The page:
Depending on how fast you get the Starite (remember - this is the main point of the 'action' levels and the by-product of beating the challenges) will depend on how the level is scored. The other factors are style, use of new objects, and scores for things like not using weapons. Your overall score earns 'Ollars' - the game's currency. These can be used to buy songs and avatars, each of which sell for varying amounts. Avatars include aliens, more zombies and vampires, and other such delights, which you can replace Maxwell with, for a bit of visual spunk. The songs can be chosen at the start of the game so you can vary the soundtrack as you go through - not that the standard tune is in any way offensive.
Scribblenauts also includes a level editor, for if the magic starts to run a little low. You can pre-write objects into any level in the game you have already passed, as well as put in humans and animals whose behaviour you can meddle with. This will undoubtedly extend the life of this title, which does tighten, rather, as the novelty begins to wear off. While your brain will be kept extremely busy with the challenges and the actions both, it does become apparent that once you've beaten a level with five or so different objects, you've sort of had enough. The par on each level will keep things spicy for a while - you get more points if you use less objects than the stipulated maximum - but I do worry about the longevity of what is an absolutely revolutionary game in all other respects. And there's the well publicised "complete" list of all the words in the game, that might also prove too tempting for some.
There are a few control issues with Scribblenauts, which do make it a bit frustrating at times. Moving objects around the screen can get tiresome, especially with large items like your zeppelins and hovercrafts. The game is very particular about where you can pop these down when you're not using them, and sometimes you'll be forced to drag the thing all over the place before you find an adequate spot. Maxwell can also be a bit of a drunken fool - running into walls over and over again, getting stuck in little depressions, and refusing to follow your stylus. What I do like is the movement of the camera, which is nice and smooth and can be controlled with the D-pad. This will help you scope out levels before you make those life and death decisions.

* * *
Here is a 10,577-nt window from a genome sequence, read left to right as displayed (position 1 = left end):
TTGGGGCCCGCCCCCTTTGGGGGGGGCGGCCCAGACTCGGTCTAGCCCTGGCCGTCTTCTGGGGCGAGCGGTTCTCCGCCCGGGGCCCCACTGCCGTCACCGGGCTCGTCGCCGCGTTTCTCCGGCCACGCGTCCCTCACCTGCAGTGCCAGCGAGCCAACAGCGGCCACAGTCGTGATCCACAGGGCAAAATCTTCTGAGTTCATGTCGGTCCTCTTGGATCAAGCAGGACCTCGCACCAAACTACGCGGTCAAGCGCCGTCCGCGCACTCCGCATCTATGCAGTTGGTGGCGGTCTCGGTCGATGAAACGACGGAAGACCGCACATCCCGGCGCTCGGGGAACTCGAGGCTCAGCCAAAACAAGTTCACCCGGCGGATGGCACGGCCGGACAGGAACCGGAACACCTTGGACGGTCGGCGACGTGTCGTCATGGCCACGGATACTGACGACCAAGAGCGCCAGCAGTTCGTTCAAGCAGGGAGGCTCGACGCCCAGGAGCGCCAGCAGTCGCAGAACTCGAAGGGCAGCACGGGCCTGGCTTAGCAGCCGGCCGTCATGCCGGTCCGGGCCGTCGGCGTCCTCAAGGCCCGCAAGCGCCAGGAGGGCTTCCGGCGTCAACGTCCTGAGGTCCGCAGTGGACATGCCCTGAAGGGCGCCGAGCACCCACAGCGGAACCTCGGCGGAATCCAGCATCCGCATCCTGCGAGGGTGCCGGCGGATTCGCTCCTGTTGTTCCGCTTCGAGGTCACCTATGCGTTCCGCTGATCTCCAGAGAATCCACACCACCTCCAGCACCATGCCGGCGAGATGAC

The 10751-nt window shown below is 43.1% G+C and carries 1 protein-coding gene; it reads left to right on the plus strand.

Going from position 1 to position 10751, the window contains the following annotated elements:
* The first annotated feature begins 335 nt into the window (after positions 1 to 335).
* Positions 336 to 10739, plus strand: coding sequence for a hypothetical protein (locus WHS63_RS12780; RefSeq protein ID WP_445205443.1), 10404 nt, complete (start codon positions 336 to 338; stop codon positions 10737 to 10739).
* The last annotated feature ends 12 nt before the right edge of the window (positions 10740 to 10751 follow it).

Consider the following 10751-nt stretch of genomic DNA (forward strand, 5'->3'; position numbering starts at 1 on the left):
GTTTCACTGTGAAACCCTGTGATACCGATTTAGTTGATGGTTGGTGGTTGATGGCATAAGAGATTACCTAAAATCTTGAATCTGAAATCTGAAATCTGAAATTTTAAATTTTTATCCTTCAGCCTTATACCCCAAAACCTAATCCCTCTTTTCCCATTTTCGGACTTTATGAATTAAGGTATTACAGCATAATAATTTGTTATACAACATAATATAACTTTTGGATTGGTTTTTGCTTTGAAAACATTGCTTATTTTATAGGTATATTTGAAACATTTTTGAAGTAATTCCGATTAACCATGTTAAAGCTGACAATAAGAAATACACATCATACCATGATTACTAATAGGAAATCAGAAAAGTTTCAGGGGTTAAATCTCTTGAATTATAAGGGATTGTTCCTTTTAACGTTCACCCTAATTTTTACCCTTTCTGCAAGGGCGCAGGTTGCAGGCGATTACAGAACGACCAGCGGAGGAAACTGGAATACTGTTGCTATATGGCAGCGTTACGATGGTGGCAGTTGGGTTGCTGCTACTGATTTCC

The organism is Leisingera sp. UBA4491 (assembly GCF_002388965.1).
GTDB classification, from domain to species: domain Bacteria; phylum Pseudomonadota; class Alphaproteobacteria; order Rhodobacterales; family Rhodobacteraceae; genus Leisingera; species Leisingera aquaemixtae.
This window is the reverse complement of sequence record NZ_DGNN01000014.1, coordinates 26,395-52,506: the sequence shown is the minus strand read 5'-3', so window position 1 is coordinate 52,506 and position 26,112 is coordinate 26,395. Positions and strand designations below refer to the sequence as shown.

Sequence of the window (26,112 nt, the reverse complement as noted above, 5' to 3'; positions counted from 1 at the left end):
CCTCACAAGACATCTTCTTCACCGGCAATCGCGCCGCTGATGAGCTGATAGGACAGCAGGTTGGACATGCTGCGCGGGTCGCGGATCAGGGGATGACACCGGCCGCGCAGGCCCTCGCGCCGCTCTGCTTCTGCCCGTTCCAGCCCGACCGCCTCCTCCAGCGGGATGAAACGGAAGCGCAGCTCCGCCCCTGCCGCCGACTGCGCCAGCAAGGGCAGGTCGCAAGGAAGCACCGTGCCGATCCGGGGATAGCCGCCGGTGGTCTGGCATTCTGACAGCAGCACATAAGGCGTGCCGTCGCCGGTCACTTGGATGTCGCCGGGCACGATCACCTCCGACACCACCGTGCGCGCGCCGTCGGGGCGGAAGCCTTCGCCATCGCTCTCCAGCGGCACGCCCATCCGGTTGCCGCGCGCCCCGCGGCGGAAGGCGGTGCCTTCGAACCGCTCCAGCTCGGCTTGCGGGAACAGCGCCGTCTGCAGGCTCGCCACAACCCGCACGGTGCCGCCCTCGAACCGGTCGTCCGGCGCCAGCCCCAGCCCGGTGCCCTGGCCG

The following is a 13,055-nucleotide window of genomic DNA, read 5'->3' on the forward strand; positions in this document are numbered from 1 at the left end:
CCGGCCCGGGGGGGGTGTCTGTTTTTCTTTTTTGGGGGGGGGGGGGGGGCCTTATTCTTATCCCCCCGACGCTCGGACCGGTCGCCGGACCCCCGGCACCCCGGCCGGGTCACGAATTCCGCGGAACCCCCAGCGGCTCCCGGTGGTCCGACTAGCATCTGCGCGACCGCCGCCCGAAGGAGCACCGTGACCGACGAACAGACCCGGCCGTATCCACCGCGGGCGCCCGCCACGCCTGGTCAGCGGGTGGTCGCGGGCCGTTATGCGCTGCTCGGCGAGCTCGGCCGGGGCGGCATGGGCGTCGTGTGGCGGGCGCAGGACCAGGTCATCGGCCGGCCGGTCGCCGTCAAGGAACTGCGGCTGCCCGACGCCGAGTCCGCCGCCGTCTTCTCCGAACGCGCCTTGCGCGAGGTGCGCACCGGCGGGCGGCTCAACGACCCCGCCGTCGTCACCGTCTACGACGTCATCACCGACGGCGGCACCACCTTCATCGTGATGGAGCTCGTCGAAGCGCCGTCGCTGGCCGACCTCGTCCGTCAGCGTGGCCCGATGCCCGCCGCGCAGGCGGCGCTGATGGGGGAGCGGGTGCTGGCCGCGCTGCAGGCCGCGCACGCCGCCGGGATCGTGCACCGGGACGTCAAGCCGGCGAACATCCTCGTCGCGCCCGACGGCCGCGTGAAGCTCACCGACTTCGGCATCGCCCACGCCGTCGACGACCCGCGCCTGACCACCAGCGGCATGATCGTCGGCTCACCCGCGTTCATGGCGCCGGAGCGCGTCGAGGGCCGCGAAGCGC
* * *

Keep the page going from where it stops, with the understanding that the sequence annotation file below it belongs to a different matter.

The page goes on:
I must say I am quite taken with Scribblenauts' graphical style, which is cute, if a little patchy. Everything is hugely colourful and screams family friendly - they have even made things like flames fairly lovable. Certainly the keenest eyes will pick up a few imperfections, but like so many games on the DS, its important that the graphics in Scribblenauts are really just taken at face value and enjoyed for what they are. It really is amazing how many objects have been individually realised. For example, after hearing that 'monster' and 'Grendel' throw up the same sprite, I tried something a little more lowbrow: fish. I went for Cod, Mullet and Sardine - all of which came out looking different. Maybe there's a few double or even triple-ups, but when the attention to detail is in there for something like fish, you have to doff your rooster hat.
It doesn't seem like as much work has gone into the sound, but that's no cause at all for concern. The music is catchy and mostly unobtrusive (while you're nutting out problems, everything will fade away anyhow) and the effects for some of the game's objects are well put together. There are quite a few objects that appear on screen completely silent, but it hasn't lessened the game experience for me at all.
For my most hotly anticipated title of the year, I can say I'm not disappointed. No one will deny that Scribblenauts is a groundbreaking title, and DS owners everywhere should be extremely happy that they have been given the exclusive chance to own a piece of gaming history. Among all the worlds shooters, action adventures and fantasy RPGs, that a game like Scribblenauts should come and capture the imaginations of gamers and game journalists all over the world is truly delightful. It shouldn't matter what age your are or what kind of games you ordinarily play: you have to play Scribblenauts, because there is nothing else like it.